The first US Solar Commons is a small (14.5kW) solar array, hosted by the Dunbar Pavillon, and bringing about $3,000 a year for twenty years to its community trust fund. SC1.0 mitigates climate change by reducing Co2 emissions by 237 metric tons over its lifetime. SC1.0’s low-income community beneficiary is in Tucson’s Garden District neighborhood which serves a significant portion of the city’s African American, Hispanic/Latino and refugee residents. A Solar Commons mural on a central Garden District meeting place, the schoolyard of Wright Elementary School, tells the story of solar energy embedded in other gathering and sharing practices showing reciprocity and obligation among humans and their sources of life. The mural stands as the community’s “deed of equitable title” to the sun’s common wealth.
The Tucson Solar Commons is the first US Solar Commons! A co-creation of the Solar Commons Project research team, the Dunbar School, and our Arizona funders. As a living lab, SC1.0 demonstrated that funders and community partners supported the project of combining climate mitigation and social equity work; grid interconnection required no special policy; trust relationships created with legal agreements could provide 20 years of funding across town to a program serving low-income Tucson residents. SCP researchers have collected data from the first two years of operation in order to refine a dashboard with local governance function for community members. SC1.0 was a finalist in the US DoE Solar In Your Community Challenge and is a US Greenbuild Legacy Project for Arizona.
The Dunbar School (established in 1912) was Tucson’s first and only segregated school. In 1995, a local group called the Dunbar Coalition, Inc. took over the property to create a community center whose mission is “to increase awareness and understanding of the historic and cultural impact of people of African descent; to serve as a gathering place for diverse voices and cultures to dialogue about the past and create vision and direction for a more unified future”. The school now hosts the Dunbar Barber Academy and other local businesses and serves as the site for the Dunbar/Spring neighborhood’s community garden. In 2017, the Dunbar Coalition agreed to host the US’s first “Solar Commons.” With Pyramid Federal Credit Union, a local community development financial institution, the Dunbar School is demonstrating how, for twenty years, to create community trust ownership of a donated 14.5 kW solar array to produce savings (at $0.14/kWh) on Dunbar’s net metered electric bill that will: pay for its own insurance, technical repairs and administration costs; provide an income stream to a Solar Commons escrow account held in trust by Pyramid CFU; and fund low-income housing weatherization for residents in the Garden District, a historically underserved area of the city. The Dunbar Coalition and the Tucson Urban League are demonstrating how to split energy ownership between the owner of the solar technology’s legal title (Dunbar School) and the owner of the sun’s energy benefits (Tucson Urban League).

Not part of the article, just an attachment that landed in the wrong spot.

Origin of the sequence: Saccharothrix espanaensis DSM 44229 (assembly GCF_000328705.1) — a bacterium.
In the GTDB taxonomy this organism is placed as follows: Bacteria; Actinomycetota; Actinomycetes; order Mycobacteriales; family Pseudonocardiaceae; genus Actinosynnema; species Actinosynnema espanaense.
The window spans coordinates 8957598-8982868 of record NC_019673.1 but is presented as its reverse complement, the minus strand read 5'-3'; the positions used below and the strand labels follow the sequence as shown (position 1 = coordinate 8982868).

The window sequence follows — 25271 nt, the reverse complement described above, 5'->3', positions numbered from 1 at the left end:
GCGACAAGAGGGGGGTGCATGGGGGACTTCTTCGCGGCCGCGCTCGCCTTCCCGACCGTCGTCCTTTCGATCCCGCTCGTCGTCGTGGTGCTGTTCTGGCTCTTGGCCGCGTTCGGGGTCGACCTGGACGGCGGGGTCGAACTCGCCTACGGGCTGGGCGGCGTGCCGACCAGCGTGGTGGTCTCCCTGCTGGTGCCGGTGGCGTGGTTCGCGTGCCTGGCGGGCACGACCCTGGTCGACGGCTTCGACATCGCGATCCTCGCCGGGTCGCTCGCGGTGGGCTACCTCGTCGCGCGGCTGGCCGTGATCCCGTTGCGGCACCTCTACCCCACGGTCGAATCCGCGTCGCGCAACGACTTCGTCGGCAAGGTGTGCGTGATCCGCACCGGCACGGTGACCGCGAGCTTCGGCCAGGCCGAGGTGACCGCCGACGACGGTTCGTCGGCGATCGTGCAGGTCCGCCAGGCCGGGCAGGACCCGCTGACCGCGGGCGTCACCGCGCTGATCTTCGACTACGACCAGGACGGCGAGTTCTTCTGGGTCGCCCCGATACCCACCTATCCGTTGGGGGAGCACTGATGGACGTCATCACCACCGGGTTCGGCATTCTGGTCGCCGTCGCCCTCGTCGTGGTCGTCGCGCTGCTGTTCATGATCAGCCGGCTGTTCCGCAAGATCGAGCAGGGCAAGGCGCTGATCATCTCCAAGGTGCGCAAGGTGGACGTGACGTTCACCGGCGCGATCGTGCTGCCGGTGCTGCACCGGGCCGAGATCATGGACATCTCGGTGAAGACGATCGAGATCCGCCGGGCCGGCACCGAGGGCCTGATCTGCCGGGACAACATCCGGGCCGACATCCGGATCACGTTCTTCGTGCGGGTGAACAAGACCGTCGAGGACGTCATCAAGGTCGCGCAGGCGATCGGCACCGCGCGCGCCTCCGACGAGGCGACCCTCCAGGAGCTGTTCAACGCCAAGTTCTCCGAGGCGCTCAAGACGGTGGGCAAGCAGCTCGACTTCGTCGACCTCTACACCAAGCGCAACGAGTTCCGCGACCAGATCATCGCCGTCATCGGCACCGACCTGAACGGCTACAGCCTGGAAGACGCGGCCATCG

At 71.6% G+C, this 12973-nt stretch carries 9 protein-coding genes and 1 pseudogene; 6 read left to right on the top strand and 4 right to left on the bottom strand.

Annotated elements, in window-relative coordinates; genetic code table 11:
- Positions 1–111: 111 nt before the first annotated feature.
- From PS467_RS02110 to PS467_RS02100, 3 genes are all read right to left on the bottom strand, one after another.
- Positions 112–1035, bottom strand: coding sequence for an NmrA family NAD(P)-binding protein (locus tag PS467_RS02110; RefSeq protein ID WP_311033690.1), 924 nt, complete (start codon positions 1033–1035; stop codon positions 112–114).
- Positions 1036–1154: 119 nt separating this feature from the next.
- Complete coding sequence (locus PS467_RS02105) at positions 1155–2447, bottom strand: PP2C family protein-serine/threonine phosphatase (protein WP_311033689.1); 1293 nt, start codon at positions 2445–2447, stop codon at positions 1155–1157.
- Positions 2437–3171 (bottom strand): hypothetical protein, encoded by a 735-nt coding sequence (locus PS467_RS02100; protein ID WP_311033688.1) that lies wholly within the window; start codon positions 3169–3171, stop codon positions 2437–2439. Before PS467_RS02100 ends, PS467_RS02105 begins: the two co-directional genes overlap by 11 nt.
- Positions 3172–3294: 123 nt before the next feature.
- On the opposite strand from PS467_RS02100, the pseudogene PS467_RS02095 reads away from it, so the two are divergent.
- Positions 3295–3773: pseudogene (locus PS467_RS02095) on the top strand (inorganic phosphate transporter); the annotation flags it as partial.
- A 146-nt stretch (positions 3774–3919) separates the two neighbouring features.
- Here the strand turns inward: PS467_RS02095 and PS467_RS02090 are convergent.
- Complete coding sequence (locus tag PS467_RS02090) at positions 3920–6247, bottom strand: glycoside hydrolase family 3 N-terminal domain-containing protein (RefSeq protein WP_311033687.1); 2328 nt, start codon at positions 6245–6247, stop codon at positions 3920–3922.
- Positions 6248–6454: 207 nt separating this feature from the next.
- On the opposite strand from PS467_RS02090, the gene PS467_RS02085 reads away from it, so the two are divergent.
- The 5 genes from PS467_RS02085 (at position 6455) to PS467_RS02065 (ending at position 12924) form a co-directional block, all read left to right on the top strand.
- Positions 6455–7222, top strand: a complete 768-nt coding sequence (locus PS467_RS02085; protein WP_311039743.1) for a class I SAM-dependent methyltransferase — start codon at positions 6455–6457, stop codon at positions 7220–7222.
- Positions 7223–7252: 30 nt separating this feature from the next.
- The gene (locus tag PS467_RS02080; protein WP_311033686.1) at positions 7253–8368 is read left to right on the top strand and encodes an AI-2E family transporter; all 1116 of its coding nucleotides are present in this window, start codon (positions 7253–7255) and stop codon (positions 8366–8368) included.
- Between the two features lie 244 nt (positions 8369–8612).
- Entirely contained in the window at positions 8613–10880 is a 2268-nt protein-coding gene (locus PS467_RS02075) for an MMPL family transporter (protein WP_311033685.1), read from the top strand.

In October 2018 SC1.0 was interconnected to the grid of Tucson Electric Power.
SC 1.0 Funders
- Nina Mason Pulliam Charitable Trust
- University of Phoenix Foundation
- US Green Building Council Arizona
- On the Commons; a.k.a. Green Environmental Building Center
SC 1.0 Installers
SC 1.0 Legal Team
- Pilar Thomas
- Tim Walsh
- Maria Pitner
- Kathryn Milun
- Jeannie Oliver
- Vermont Law School Energy Clinic